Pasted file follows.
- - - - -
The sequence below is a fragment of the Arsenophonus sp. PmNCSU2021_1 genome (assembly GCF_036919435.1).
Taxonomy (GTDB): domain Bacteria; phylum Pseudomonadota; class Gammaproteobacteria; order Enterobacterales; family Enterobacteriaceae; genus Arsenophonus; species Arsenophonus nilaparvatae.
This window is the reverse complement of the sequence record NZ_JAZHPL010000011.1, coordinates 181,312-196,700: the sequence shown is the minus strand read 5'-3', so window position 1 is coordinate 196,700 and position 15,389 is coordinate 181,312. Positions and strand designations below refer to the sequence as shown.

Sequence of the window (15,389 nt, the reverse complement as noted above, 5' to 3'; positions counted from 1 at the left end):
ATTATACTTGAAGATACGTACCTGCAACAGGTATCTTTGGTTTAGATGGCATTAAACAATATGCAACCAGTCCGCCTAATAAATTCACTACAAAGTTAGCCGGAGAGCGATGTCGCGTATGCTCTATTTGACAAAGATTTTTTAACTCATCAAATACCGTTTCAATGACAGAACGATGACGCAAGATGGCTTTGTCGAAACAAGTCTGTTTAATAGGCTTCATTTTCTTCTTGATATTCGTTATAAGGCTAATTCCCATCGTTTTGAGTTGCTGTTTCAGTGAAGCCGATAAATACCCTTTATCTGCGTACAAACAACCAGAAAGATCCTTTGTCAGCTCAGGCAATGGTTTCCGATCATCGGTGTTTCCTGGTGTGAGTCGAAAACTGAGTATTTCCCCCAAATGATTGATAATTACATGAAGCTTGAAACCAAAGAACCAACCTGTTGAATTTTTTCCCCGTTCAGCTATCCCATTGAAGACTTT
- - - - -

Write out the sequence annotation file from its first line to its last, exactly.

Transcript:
The sequence below is a fragment of the Arsenophonus sp. PmNCSU2021_1 genome (assembly GCF_036919435.1).
Taxonomy (GTDB): domain Bacteria; phylum Pseudomonadota; class Gammaproteobacteria; order Enterobacterales; family Enterobacteriaceae; genus Arsenophonus; species Arsenophonus nilaparvatae.
This window is the reverse complement of the sequence record NZ_JAZHPL010000011.1, coordinates 181,312-196,700: the sequence shown is the minus strand read 5'-3', so window position 1 is coordinate 196,700 and position 15,389 is coordinate 181,312. Positions and strand designations below refer to the sequence as shown.

Sequence of the window (15,389 nt, the reverse complement as noted above, 5' to 3'; positions counted from 1 at the left end):
ATTATACTTGAAGATACGTACCTGCAACAGGTATCTTTGGTTTAGATGGCATTAAACAATATGCAACCAGTCCGCCTAATAAATTCACTACAAAGTTAGCCGGAGAGCGATGTCGCGTATGCTCTATTTGACAAAGATTTTTTAACTCATCAAATACCGTTTCAATGACAGAACGATGACGCAAGATGGCTTTGTCGAAACAAGTCTGTTTAATAGGCTTCATTTTCTTCTTGATATTCGTTATAAGGCTAATTCCCATCGTTTTGAGTTGCTGTTTCAGTGAAGCCGATAAATACCCTTTATCTGCGTACAAACAACCAGAAAGATCCTTTGTCAGCTCAGGCAATGGTTTCCGATCATCGGTGTTTCCTGGTGTGAGTCGAAAACTGAGTATTTCCCCCAAATGATTGATAATTACATGAAGCTTGAAACCAAAGAACCAACCTGTTGAATTTTTTCCCCGTTCAGCTATCCCATTGAAGACTTT